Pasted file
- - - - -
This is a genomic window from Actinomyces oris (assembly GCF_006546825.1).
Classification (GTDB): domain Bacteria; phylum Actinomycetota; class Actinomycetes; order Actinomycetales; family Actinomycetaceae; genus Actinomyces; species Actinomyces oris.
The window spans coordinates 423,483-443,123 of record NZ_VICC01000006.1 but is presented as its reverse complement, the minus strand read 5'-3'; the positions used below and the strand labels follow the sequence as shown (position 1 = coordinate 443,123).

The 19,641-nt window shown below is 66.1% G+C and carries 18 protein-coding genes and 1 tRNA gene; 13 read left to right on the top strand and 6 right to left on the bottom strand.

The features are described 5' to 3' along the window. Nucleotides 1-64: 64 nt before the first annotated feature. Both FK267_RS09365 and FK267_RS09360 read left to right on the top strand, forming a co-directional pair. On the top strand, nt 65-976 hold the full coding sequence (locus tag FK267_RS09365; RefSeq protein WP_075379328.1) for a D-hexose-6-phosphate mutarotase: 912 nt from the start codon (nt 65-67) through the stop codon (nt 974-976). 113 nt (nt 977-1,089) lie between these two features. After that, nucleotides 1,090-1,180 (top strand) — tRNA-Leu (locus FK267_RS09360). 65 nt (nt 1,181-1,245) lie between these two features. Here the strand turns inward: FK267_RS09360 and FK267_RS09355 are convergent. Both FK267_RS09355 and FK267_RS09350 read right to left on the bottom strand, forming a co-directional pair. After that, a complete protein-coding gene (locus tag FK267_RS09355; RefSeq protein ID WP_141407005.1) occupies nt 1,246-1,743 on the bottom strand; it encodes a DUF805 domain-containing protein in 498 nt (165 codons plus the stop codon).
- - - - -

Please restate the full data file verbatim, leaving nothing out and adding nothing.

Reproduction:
This is a genomic window from Actinomyces oris (assembly GCF_006546825.1).
Classification (GTDB): domain Bacteria; phylum Actinomycetota; class Actinomycetes; order Actinomycetales; family Actinomycetaceae; genus Actinomyces; species Actinomyces oris.
The window spans coordinates 423,483-443,123 of record NZ_VICC01000006.1 but is presented as its reverse complement, the minus strand read 5'-3'; the positions used below and the strand labels follow the sequence as shown (position 1 = coordinate 443,123).

The 19,641-nt window shown below is 66.1% G+C and carries 18 protein-coding genes and 1 tRNA gene; 13 read left to right on the top strand and 6 right to left on the bottom strand.

The features are described 5' to 3' along the window. Nucleotides 1-64: 64 nt before the first annotated feature. Both FK267_RS09365 and FK267_RS09360 read left to right on the top strand, forming a co-directional pair. On the top strand, nt 65-976 hold the full coding sequence (locus tag FK267_RS09365; RefSeq protein WP_075379328.1) for a D-hexose-6-phosphate mutarotase: 912 nt from the start codon (nt 65-67) through the stop codon (nt 974-976). 113 nt (nt 977-1,089) lie between these two features. After that, nucleotides 1,090-1,180 (top strand) — tRNA-Leu (locus FK267_RS09360). 65 nt (nt 1,181-1,245) lie between these two features. Here the strand turns inward: FK267_RS09360 and FK267_RS09355 are convergent. Both FK267_RS09355 and FK267_RS09350 read right to left on the bottom strand, forming a co-directional pair. After that, a complete protein-coding gene (locus tag FK267_RS09355; RefSeq protein ID WP_141407005.1) occupies nt 1,246-1,743 on the bottom strand; it encodes a DUF805 domain-containing protein in 498 nt (165 codons plus the stop codon).